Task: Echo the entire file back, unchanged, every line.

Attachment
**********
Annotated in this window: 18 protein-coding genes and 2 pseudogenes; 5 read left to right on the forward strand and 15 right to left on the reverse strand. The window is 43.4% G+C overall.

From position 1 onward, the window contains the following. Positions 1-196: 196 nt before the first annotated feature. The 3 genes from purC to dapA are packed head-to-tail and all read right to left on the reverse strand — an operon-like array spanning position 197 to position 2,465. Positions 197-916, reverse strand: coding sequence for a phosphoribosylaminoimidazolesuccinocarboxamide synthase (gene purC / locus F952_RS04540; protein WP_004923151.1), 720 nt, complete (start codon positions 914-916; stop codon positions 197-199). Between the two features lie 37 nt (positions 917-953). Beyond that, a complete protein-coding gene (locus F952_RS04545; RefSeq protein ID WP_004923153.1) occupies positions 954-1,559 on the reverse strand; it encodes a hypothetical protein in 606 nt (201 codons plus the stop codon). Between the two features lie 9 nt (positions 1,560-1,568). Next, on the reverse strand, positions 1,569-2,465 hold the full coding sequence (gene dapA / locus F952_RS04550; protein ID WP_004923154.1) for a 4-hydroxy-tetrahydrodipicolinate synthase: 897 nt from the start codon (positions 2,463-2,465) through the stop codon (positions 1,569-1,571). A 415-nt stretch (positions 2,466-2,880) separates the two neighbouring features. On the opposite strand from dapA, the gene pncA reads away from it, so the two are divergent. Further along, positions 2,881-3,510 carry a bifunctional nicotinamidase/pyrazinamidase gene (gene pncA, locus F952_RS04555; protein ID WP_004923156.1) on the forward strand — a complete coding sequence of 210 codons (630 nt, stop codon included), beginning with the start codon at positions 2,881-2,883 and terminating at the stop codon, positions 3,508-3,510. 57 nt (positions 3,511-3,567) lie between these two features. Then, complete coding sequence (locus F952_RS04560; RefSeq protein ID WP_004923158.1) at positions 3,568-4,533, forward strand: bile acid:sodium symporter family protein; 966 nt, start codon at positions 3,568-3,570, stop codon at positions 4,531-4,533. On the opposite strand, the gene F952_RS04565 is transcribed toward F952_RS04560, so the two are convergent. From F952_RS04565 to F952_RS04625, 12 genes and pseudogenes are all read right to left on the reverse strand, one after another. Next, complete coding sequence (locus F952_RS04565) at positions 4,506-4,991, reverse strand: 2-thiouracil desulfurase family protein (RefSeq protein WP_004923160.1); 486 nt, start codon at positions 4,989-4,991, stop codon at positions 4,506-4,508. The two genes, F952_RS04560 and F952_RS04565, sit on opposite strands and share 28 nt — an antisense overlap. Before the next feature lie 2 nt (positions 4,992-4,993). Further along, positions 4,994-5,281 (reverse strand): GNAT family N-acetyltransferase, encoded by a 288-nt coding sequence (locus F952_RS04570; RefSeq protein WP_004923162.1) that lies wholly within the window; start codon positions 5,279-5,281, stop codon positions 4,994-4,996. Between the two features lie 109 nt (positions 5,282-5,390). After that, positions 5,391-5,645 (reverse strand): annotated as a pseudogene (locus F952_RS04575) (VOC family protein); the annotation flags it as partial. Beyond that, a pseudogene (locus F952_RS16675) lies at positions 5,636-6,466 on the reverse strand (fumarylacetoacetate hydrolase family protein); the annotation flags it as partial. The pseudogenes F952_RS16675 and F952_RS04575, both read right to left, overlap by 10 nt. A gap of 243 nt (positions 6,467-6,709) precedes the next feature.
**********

Annotated in this window: 18 protein-coding genes and 2 pseudogenes; 5 read left to right on the forward strand and 15 right to left on the reverse strand. The window is 43.4% G+C overall.

From position 1 onward, the window contains the following. Positions 1-196: 196 nt before the first annotated feature. The 3 genes from purC to dapA are packed head-to-tail and all read right to left on the reverse strand — an operon-like array spanning position 197 to position 2,465. Positions 197-916, reverse strand: coding sequence for a phosphoribosylaminoimidazolesuccinocarboxamide synthase (gene purC / locus F952_RS04540; protein WP_004923151.1), 720 nt, complete (start codon positions 914-916; stop codon positions 197-199). Between the two features lie 37 nt (positions 917-953). Beyond that, a complete protein-coding gene (locus F952_RS04545; RefSeq protein ID WP_004923153.1) occupies positions 954-1,559 on the reverse strand; it encodes a hypothetical protein in 606 nt (201 codons plus the stop codon). Between the two features lie 9 nt (positions 1,560-1,568). Next, on the reverse strand, positions 1,569-2,465 hold the full coding sequence (gene dapA / locus F952_RS04550; protein ID WP_004923154.1) for a 4-hydroxy-tetrahydrodipicolinate synthase: 897 nt from the start codon (positions 2,463-2,465) through the stop codon (positions 1,569-1,571). A 415-nt stretch (positions 2,466-2,880) separates the two neighbouring features. On the opposite strand from dapA, the gene pncA reads away from it, so the two are divergent. Further along, positions 2,881-3,510 carry a bifunctional nicotinamidase/pyrazinamidase gene (gene pncA, locus F952_RS04555; protein ID WP_004923156.1) on the forward strand — a complete coding sequence of 210 codons (630 nt, stop codon included), beginning with the start codon at positions 2,881-2,883 and terminating at the stop codon, positions 3,508-3,510. 57 nt (positions 3,511-3,567) lie between these two features. Then, complete coding sequence (locus F952_RS04560; RefSeq protein ID WP_004923158.1) at positions 3,568-4,533, forward strand: bile acid:sodium symporter family protein; 966 nt, start codon at positions 3,568-3,570, stop codon at positions 4,531-4,533. On the opposite strand, the gene F952_RS04565 is transcribed toward F952_RS04560, so the two are convergent. From F952_RS04565 to F952_RS04625, 12 genes and pseudogenes are all read right to left on the reverse strand, one after another. Next, complete coding sequence (locus F952_RS04565) at positions 4,506-4,991, reverse strand: 2-thiouracil desulfurase family protein (RefSeq protein WP_004923160.1); 486 nt, start codon at positions 4,989-4,991, stop codon at positions 4,506-4,508. The two genes, F952_RS04560 and F952_RS04565, sit on opposite strands and share 28 nt — an antisense overlap. Before the next feature lie 2 nt (positions 4,992-4,993). Further along, positions 4,994-5,281 (reverse strand): GNAT family N-acetyltransferase, encoded by a 288-nt coding sequence (locus F952_RS04570; RefSeq protein WP_004923162.1) that lies wholly within the window; start codon positions 5,279-5,281, stop codon positions 4,994-4,996. Between the two features lie 109 nt (positions 5,282-5,390). After that, positions 5,391-5,645 (reverse strand): annotated as a pseudogene (locus F952_RS04575) (VOC family protein); the annotation flags it as partial. Beyond that, a pseudogene (locus F952_RS16675) lies at positions 5,636-6,466 on the reverse strand (fumarylacetoacetate hydrolase family protein); the annotation flags it as partial. The pseudogenes F952_RS16675 and F952_RS04575, both read right to left, overlap by 10 nt. A gap of 243 nt (positions 6,467-6,709) precedes the next feature.